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Logan: There’s no living with killing

Photo taken from Official Trailer

Rating: 3 out of 5 stars

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Written By Simon Moetara, New Zealand

Logan is a far cry from the other superhero actioners in the X-Men franchise. Unlike 2000’s original X-Men, rated PG-13 in the US, where the blood-letting was kept to a minimum, this final R-16 instalment is a far darker and more brutal film, gut-wrenching in its visceral violence and profanity.

(Spoiler alert) It is 2029, and the mutant gene has been eradicated. Wolverine is drinking heavily and clearly sickly, working to support an ailing Charles Xavier (Professor X). A woman approaches Logan and asks for his help. Big, nasty corporation Transigen have cloned mutants to be super soldiers, but these mutant kids have escaped. Long story short, Logan ends up reluctant protector to a young girl named Laura, cloned from his DNA. He sets off on the road with Laura and Professor X with heavily armed bad guys in pursuit.

Following in the footsteps of violent anti-violence films like Clint Eastwood’s Unforgiven (1994), this is no cartoonish portrayal of violence without consequence: innocent people suffer, and those who deal in violence bear the consequences.

Logan draws on the classic 1953 western Shane (watched by Professor X and Laura in the hotel, and quoted by Laura over Logan’s grave). In Shane, a gunslinger tries to live a peaceful life, but in the end has to don his guns once again to protect the peaceful folk against the bullies. In the film’s finale, he says to the young farmer’s son who idolizes him: “There’s no living with a killing. There’s no going back from it. Right or wrong, it’s a brand, a brand that sticks.” For Logan director James Mangold, the film reflects the philosophy of Shane’s final words, in that Shane/Logan can never have a life, because they have taken life.

In one particular scene, where Laura explains that she has nightmares in which people hurt her, Logan says of his nightmares, “Mine are different. I hurt people.” Laura admits that she has hurt others, but they were bad people. Logan retorts, “All the same . . . ” His hanging, unfinished reply speaks volumes. The justification that “they deserve it” doesn’t mean much for Logan. It’s still killing, and it leaves its mark on the soul, a “brand that sticks”.

In the end, Logan chooses to care and sacrifices himself to save Laura and her friends. With his final words he says to Laura, “Don’t be what they made you.” Laura has the ability to make choices; she doesn’t need to be a feral killing machine.

Jesus taught, “Do not resist an evil person. If anyone slaps you on the right cheek, turn to them the other cheek also” (Matt 5:39). American Baptist minister and leader in the civil rights movement Martin Luther King said, “Violence begets violence; toughness begets a greater toughness. We must meet the forces of hate with the power of love.” As American priest and author Barbara Brown Taylor points out, the main purpose of turning the other cheek is “to disarm the violence in us”. In following Christ’s example, rather than taking life, we seek to lay down our lives for others in loving service.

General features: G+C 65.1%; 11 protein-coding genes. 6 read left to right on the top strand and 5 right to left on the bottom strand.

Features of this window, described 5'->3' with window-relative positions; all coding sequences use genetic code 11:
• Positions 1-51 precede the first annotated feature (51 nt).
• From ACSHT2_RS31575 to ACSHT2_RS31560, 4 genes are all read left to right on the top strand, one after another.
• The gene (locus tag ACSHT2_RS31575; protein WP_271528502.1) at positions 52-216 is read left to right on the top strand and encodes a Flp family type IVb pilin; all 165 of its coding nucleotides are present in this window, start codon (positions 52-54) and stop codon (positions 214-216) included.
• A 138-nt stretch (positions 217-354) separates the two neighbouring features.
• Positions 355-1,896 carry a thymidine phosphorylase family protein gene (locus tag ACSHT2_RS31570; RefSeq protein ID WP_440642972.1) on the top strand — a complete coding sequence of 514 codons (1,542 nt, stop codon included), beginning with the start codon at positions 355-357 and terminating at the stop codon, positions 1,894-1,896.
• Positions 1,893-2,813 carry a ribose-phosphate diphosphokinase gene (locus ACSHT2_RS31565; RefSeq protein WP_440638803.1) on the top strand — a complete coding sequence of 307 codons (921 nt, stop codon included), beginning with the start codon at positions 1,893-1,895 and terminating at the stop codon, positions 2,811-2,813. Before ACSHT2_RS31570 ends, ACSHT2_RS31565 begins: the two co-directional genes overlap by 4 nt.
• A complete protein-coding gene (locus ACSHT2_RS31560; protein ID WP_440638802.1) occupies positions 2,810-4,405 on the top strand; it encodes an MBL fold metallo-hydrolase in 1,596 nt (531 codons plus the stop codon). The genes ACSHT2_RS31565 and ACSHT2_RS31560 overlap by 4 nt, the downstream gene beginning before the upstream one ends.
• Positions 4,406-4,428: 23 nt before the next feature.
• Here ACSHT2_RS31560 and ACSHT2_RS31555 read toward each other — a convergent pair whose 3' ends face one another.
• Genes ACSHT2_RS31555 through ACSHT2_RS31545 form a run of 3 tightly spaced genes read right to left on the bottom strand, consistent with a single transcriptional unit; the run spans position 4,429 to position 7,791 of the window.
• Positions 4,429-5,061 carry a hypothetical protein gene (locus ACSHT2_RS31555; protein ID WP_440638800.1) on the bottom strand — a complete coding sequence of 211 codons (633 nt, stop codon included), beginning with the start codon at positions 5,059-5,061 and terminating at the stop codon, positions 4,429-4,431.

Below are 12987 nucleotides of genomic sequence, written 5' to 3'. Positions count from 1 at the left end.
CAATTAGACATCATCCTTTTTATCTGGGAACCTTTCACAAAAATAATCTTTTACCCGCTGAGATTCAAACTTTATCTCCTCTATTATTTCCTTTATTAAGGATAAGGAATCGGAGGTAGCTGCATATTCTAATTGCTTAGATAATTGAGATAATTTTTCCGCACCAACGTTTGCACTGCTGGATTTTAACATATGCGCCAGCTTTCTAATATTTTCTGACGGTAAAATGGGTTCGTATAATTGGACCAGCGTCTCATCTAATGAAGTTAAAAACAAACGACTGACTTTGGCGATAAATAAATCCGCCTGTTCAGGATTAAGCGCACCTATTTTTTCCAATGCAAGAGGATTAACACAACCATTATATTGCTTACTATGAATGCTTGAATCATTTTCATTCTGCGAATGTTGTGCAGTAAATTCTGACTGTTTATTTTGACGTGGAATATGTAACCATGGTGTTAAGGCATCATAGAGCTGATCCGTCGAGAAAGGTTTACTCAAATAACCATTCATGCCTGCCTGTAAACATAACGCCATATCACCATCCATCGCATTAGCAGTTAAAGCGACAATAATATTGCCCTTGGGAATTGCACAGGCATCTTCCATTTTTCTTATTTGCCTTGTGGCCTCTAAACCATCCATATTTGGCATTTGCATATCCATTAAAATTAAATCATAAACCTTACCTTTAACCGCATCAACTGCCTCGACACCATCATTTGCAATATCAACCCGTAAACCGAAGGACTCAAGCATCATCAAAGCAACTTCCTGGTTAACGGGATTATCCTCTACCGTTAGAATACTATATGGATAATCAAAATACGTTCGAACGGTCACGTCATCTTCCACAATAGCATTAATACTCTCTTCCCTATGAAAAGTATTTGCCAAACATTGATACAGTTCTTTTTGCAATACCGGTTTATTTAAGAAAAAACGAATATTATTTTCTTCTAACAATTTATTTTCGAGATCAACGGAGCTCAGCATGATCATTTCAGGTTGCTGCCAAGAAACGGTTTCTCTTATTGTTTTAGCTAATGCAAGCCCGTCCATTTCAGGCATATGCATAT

Logan also highlights the importance of hope and forgiveness. The film hints that Xavier’s dementia led to a telepathic seizure that caused the death of a number of mutants in the past. One night while on the run, Xavier, Laura and Logan spend the evening with a family. That night, lying in bed, Professor X says, “This was, without a doubt, the most perfect night I’ve had in a long time.” Then, remembering the tragedy he caused, he says, “I don’t deserve it, do I?”

Xavier’s words reveal his deep sense of shame and regret, and his need for something this world cannot offer. Alongside Logan’s guilt and struggle to connect, it shows these previously heroic figures to be all too flawed and human.

This is a wonderful thing about the gospel: we don’t deserve it. We don’t earn God’s love and forgiveness by working hard or being good, but rather, “it is by grace you have been saved, through faith . . . not by works, so that no one can boast” (Eph 2:8a-9). Philip Yancey describes grace in in the following way:

Grace means there is nothing we can do to make God love us more . . . And grace means there is nothing we can do to make God love us less . . . Grace means that God already loves us as much as an infinite God can possibly love.

This human longing for forgiveness and peace is universal, and as one reviewer writes, Logan is a parable of “the hope that can be found in what we do not deserve.” We are loved and accepted. No matter what path we have walked, no matter what darkness we have encountered, grace and love, forgiveness and hope are available to us because of what God has done through Jesus Christ.